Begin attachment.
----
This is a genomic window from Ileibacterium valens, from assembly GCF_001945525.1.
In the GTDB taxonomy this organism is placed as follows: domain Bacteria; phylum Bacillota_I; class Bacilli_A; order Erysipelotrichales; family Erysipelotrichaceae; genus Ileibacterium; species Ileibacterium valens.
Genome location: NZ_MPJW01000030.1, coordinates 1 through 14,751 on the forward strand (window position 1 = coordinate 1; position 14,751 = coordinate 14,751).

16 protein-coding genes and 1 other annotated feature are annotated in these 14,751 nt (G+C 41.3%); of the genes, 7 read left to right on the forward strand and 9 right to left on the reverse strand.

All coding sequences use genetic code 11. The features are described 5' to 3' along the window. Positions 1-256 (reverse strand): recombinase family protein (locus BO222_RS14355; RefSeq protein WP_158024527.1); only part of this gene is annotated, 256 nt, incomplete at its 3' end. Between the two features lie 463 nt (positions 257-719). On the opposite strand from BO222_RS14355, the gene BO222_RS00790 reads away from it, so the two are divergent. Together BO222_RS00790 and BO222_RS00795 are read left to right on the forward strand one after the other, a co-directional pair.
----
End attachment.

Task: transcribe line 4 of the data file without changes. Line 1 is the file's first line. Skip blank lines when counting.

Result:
16 protein-coding genes and 1 other annotated feature are annotated in these 14,751 nt (G+C 41.3%); of the genes, 7 read left to right on the forward strand and 9 right to left on the reverse strand.